Sunday, December 18, 2011

Children whose father smoked at time of conception have 15% greater risk of developing leukaemia

This is almost certainly a social class effect. Smoking is correlated with all indices of social disadvantage and the poor are less healthy anyhow so it is most likely poverty rather tham smoking that creates the association with leukaemia

Children whose fathers smoke around the time of their conception have a 15 per cent higher risk of developing the most common form of childhood cancer, a type of leukemia, say researchers. The study credits a number of factors in children developing acute lymphoblastic leukemia (ALL) and follows others that have also found an increased risk.

'Study results suggest that heavier paternal smoking around the time of conception is a risk factor for childhood ALL,' wrote researchers led by Elizabeth Milne at the Telethon Institute for Child Health Research in Australia. The findings were published in the American Journal of Epidemiology.

Although ALL is the most common childhood cancer, it is still rare, affecting about three to five children out of every 100,000. The researchers surveyed the families of nearly 300 children with ALL, asking about the smoking habits of both parents. They also compared these families to those of more than 800 children of similar ages who did not have leukemia.

The mothers' smoking behaviour had no impact on the children's risk of developing the cancer, but children whose fathers smoked at all around the time of their conception were 15 per cent more likely to develop leukemia. Those whose fathers smoked at least 20 cigarettes per day around that same time were 44 per cent more likely to be diagnosed with the disease.

Of nine earlier reports the researchers used in their comparison with the current study, six also found an increased risk.

'The importance of tobacco exposure and children's cancers has been overlooked until recently,' said Patricia Buffler, a professor at the University of California, Berkeley, who was not involved in the study. She added that since tobacco is full of toxins, including carcinogens, it was possible that there could be damage in the cells that produce sperm.

Milne agreed, noting: 'Sperm containing DNA (damage) can still reach and fertilize an ovum, which may lead to disease in the offspring.'

But she added that the study did not prove that DNA damage in the sperm caused ALL in the children, since the disease was likely to be caused by a number of factors. Other environmental factors tied to a greater chance of developing childhood leukemia are ionizing radiation such as x-rays, and the mother's exposure to paint or pesticides while pregnant.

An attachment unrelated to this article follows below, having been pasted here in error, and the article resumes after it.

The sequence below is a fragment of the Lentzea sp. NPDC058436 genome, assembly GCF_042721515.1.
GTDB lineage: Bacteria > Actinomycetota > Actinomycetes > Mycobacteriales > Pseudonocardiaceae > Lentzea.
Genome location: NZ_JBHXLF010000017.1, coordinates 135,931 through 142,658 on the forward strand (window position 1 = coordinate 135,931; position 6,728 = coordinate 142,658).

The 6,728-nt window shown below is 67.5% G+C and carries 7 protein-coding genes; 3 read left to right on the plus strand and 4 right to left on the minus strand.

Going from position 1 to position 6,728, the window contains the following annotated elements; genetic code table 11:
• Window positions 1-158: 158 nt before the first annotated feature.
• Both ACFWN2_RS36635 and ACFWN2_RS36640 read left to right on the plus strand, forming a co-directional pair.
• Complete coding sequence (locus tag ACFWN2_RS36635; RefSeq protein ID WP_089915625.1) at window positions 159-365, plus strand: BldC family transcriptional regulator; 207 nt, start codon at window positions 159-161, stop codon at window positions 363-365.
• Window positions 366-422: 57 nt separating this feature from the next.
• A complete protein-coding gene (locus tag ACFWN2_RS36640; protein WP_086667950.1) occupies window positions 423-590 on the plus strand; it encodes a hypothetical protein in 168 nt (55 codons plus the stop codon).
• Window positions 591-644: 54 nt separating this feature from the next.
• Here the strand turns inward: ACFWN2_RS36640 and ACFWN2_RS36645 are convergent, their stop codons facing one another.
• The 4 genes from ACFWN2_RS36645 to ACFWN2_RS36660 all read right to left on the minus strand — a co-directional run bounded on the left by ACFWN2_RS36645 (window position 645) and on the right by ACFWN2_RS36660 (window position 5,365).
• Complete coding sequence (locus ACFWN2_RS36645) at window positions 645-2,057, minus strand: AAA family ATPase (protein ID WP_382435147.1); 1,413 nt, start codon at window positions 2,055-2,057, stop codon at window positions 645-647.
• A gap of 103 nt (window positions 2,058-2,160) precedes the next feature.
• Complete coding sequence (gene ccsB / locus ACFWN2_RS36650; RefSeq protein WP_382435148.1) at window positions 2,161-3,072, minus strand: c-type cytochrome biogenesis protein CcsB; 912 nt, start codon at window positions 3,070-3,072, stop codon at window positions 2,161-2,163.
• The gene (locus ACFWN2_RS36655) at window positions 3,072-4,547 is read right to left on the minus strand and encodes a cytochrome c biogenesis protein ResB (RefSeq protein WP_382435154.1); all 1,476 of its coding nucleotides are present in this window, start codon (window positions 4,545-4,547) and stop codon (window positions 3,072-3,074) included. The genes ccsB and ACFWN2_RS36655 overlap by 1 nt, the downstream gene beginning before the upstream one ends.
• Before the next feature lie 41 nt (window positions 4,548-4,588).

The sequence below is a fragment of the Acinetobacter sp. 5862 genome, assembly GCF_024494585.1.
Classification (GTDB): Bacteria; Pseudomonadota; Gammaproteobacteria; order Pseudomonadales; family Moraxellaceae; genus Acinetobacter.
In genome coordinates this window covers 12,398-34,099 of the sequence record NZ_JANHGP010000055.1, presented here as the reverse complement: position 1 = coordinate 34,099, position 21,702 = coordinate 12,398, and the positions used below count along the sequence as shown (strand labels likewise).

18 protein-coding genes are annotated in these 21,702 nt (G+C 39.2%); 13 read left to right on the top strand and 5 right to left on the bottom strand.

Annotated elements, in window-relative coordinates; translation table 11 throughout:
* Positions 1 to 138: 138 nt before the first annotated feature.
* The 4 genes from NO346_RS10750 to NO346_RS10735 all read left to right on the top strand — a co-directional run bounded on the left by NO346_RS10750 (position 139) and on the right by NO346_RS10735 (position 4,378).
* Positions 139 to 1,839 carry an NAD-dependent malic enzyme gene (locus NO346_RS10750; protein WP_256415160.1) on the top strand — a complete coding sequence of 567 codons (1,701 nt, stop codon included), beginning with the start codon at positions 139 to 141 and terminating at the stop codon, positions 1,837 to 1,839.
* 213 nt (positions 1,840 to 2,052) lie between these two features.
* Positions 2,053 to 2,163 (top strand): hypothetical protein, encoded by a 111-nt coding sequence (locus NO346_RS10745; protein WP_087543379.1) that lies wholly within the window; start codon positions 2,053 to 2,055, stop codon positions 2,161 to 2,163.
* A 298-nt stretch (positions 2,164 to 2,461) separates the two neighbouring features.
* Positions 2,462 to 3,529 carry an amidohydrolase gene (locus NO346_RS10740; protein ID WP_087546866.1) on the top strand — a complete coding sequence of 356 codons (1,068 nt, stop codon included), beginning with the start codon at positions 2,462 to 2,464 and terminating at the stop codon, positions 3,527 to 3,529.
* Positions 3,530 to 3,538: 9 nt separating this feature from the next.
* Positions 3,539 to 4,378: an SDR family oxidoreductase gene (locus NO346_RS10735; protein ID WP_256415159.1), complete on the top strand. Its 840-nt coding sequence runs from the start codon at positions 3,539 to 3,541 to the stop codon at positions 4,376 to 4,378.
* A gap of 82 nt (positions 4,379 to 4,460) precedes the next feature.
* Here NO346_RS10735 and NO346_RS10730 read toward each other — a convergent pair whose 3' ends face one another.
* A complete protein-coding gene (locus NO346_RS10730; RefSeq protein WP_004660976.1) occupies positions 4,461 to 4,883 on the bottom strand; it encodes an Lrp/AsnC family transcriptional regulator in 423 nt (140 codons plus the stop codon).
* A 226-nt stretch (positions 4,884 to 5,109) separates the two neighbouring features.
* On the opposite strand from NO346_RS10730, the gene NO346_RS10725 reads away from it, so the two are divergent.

Iron supplements 'could help stave off DVT and other life-threatening blood clots'

This concerns people with one particular disease only. It may have no application to others

Iron supplements could be used to prevent deep vein thrombosis and other life-threatening blood clots, new research shows.

Each year, one in 1,000 people in Britain is affected by clots that form in the veins, and scientists now believe the risk could rise in those with a lack of iron. DVT is often associated with long distance air travel and other situations that involve being immobile for long periods of time.

Clots frequently form in the legs causing painful swelling and, in some cases, a danger that lumps of blood will dislodge and travel to the lungs with fatal results.

Researchers at Imperial College London studied 609 patients with blood vessel disease haemorrhagic telangiectasia, who have a higher risk of blood clots. They found that this increased risk disappeared when the HHT sufferers took iron supplements. Many of the patients had low iron levels, because of iron loss through excessive bleeding - a symptom of HHT.

The study, published in the journal Thorax, found that a blood-iron level of six micromoles per litre compared with the normal mid-range figure of 17 micromoles led to a 2.5-fold increase in venous thrombosis risk.

Lead researcher Dr Claire Shovlin, from the university's National Heart and Lung Institute, said: 'Our study shows that in people with HHT, low levels of iron in the blood is a potentially treatable risk factor for blood clots. 'There are small studies in the general population which would support these findings, but more studies are needed to confirm this. 'If the finding does apply to the general population, it would have important implications in almost every area of medicine.'

Iron deficiency anaemia is thought to affect at least one billion people worldwide. Its association with clotting may have been missed before because blood iron levels fluctuate during the day. Other markers of iron deficiency can go unnoticed if certain medical conditions are present.

The scientists said that obtaining reliable data depended on consistent timing of blood samples.

Low iron levels were associated with higher levels of Factor VIII, a blood protein which promotes normal clotting. This in turn was a strong risk factor for blood clots. Making the blood clot more easily after losing iron might be an evolutionary trick to aid survival, suggested Dr Shovlin.

She added: 'We can speculate that in evolutionary terms, it might be advantageous to promote blood clotting when your blood is low in iron, in order to prevent further blood loss'.


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